Media Circus: Politicians Of Conviction edition

BBC: Burnham on Corbyn: ‘People want politicians of conviction’

Veteran left-wing MP Jeremy Corbyn has been elected leader of the Labour Party by a landslide.

Mr Corbyn, who began the contest as a rank outsider, saw off a challenge from frontbenchers Andy Burnham, Yvette Cooper and Liz Kendall.

Speaking after the result was announced, Andy Burnham said the public would welcome a politician like Jeremy Corbyn because “he has very deep beliefs, very strong principles”.

Burnham also said that the public were sick and tired of politicians always looking like they were reading off a soundbite script, which is so obviously true that it’s very rarely said, but it’s nice to hear someone of his seniority say it.

Fellow frontbencher & leadership challenger Yvette Cooper however has already announced that she will not serve in a Corbyn shadow cabinet, as have several more current shadow cabinet members, most of whom Corbyn wouldn’t want anyway, to be frank. There is already media speculation about a split between the left and right factions of the Labour Party, because of course there is.

Corbyn is far more optimistic:

The left-winger, who has spent his entire 32-year career in the Commons on the backbenches, promised to fight for a more tolerant and inclusive Britain – and to tackle “grotesque levels of inequality in our society”.

He said the leadership campaign “showed our party and our movement, passionate, democratic, diverse, united and absolutely determined in our quest for a decent and better society that is possible for all”.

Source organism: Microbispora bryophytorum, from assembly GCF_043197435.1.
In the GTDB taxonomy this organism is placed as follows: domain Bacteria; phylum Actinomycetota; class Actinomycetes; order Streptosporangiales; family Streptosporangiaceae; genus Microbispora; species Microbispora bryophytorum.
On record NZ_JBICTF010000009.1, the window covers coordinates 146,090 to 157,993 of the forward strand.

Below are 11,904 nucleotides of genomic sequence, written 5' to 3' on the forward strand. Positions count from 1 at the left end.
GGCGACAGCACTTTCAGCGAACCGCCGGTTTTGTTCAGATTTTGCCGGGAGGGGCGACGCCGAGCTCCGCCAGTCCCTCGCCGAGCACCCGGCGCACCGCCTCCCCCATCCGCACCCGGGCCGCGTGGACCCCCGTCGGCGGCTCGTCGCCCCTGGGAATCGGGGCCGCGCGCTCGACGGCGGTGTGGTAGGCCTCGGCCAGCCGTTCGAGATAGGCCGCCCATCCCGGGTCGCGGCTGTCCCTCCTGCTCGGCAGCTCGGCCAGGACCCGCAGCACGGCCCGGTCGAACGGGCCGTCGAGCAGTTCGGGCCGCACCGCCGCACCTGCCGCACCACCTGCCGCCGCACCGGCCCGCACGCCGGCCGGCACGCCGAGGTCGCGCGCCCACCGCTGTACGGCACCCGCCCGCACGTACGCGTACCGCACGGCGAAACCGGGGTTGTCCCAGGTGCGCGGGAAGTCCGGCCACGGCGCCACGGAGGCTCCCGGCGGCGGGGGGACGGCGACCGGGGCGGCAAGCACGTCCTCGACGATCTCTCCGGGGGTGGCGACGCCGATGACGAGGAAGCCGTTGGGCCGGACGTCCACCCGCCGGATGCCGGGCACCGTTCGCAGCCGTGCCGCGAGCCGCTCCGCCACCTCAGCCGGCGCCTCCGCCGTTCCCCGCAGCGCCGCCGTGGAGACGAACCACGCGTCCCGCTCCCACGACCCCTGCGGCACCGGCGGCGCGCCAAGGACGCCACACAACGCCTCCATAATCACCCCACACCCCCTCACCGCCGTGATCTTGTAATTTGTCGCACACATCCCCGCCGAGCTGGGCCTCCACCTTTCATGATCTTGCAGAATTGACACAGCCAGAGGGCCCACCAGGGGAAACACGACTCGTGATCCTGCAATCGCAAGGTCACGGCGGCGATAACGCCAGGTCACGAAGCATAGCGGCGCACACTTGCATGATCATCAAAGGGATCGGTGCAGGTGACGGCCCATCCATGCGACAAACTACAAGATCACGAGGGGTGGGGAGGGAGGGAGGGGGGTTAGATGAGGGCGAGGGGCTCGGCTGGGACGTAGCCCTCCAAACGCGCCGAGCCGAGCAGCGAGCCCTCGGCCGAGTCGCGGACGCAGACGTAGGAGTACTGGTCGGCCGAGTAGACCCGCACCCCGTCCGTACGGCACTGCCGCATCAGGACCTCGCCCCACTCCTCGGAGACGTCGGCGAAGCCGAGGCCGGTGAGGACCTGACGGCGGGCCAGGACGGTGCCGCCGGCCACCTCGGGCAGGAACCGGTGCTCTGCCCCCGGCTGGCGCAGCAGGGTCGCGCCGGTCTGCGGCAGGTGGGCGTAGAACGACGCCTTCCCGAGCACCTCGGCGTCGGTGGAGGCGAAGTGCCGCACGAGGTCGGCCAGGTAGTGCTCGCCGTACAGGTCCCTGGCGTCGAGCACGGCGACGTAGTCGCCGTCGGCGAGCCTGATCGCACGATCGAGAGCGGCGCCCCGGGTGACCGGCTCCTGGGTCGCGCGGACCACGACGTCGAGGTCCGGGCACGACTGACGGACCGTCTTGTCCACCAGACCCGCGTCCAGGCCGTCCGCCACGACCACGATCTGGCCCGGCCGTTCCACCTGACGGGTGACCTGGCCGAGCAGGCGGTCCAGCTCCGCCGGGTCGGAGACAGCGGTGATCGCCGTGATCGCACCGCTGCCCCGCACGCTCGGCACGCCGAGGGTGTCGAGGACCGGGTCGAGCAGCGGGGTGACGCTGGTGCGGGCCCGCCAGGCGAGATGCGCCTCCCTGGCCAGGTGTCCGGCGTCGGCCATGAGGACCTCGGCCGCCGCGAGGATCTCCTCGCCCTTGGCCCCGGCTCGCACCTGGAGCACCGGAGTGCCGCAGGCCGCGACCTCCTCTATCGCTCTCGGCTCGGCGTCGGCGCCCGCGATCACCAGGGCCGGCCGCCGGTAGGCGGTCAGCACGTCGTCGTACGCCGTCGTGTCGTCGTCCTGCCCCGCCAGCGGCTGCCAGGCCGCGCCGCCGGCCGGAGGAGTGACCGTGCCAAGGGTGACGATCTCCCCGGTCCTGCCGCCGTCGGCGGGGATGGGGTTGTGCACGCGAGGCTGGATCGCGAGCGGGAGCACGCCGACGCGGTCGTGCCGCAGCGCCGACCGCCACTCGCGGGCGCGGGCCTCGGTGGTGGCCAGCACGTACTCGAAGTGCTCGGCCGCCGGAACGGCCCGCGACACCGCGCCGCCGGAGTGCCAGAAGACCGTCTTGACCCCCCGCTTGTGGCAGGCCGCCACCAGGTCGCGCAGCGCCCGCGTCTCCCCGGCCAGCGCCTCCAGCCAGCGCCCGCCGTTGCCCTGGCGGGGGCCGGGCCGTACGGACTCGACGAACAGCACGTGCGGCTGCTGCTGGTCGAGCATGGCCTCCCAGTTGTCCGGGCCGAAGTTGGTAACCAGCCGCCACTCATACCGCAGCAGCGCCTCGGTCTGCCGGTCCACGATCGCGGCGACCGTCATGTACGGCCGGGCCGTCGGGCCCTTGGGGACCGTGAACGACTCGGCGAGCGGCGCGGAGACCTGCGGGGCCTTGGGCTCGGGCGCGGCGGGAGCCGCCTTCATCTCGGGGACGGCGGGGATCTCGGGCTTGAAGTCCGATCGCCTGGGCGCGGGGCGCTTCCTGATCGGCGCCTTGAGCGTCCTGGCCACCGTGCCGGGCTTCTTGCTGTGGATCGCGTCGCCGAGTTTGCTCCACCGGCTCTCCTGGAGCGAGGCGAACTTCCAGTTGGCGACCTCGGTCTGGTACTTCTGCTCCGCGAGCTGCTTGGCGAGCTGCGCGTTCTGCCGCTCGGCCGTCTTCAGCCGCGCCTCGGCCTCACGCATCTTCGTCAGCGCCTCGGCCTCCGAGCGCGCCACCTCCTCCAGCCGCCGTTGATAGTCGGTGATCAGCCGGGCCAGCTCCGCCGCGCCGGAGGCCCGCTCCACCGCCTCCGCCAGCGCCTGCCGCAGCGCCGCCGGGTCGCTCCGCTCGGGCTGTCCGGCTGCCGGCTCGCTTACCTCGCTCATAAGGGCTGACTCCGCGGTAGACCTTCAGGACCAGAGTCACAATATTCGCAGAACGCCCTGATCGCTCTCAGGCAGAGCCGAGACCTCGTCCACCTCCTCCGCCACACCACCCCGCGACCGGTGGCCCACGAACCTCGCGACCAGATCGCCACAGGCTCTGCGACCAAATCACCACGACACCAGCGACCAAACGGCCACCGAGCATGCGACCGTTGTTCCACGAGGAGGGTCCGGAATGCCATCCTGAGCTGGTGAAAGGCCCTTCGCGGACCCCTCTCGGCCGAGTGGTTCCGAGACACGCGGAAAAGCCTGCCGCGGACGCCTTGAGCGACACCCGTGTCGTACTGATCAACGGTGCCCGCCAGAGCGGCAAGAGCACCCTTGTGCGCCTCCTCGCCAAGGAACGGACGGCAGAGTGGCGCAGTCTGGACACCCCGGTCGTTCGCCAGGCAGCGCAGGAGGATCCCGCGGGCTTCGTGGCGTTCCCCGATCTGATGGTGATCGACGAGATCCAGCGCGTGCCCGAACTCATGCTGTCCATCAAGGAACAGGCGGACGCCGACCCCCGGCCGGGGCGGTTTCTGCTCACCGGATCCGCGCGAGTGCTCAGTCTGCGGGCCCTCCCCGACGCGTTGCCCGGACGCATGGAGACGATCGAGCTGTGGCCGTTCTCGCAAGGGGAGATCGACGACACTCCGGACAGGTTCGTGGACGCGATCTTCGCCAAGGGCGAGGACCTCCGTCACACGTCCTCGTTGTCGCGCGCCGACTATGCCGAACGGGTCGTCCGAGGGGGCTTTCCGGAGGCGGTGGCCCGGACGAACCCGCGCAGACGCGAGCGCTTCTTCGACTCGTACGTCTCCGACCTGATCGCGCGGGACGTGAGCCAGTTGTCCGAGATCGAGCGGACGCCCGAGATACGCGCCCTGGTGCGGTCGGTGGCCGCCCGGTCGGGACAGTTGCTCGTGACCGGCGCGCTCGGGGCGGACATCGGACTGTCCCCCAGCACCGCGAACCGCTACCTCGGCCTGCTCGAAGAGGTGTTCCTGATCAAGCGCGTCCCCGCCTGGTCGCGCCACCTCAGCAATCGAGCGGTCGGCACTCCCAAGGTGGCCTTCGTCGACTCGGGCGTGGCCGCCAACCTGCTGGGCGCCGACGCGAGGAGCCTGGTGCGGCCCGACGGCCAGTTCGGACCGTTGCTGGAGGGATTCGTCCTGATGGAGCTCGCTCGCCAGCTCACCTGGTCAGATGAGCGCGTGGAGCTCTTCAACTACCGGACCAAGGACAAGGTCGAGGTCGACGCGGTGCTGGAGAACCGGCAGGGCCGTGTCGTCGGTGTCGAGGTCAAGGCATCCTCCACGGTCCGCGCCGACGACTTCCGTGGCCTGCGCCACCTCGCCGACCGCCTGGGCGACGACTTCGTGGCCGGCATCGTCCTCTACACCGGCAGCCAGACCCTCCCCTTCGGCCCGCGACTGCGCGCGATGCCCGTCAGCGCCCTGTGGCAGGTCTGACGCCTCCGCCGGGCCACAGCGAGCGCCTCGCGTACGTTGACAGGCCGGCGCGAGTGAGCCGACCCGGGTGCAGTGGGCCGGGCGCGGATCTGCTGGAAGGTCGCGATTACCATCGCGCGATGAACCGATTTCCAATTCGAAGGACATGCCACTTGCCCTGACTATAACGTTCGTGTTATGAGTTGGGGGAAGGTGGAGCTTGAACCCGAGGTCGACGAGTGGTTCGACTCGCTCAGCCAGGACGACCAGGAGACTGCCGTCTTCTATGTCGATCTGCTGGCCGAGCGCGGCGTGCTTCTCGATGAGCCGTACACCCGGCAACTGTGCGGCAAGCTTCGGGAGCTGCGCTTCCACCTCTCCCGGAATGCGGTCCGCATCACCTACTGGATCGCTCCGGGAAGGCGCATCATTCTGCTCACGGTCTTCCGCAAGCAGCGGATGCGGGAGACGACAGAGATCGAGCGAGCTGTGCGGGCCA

“They are fed up with the inequality, the injustice, the unnecessary poverty. All those issues have brought people in, in a spirit of hope and optimism.”

He said his campaign had given the lie to claims that young Britons were apathetic about politics, showing instead that they were “a very political generation that were turned off by the way in which politics was being conducted – we have to, and must, change that”.

Meanwhile, the Australian Labor Party is still led by Bill Shorten.

What’s piqued your media interests lately?

As usual for media circus threads, please share your bouquets and brickbats for particular items in the mass media, or highlight cogent analysis elsewhere, on any current sociopolitical issue (the theme of each edition is merely for discussion-starter purposes – all current news items are on topic!).

Categories: media, parties and factions, social justice

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7 replies

  1. Europe is crossing by a severe ideologically changes in order to make sure that people really cares about government and inequality

  2. A once-great political party decides that winning elections and governing Britain is all too hard, so it will spend the next decade sulking in the corner. Corbyn is not a social democrat, he is a relic of the ’70s far left. The people that elected Corbyn are obviously too young to remember the 1980s and the “longest suicide note in history”. He’s 66. He’ll be 71 at the next election. He’s been a backbench MP for 32 years. Putting him forward as an alternative PM is an insult to the electorate.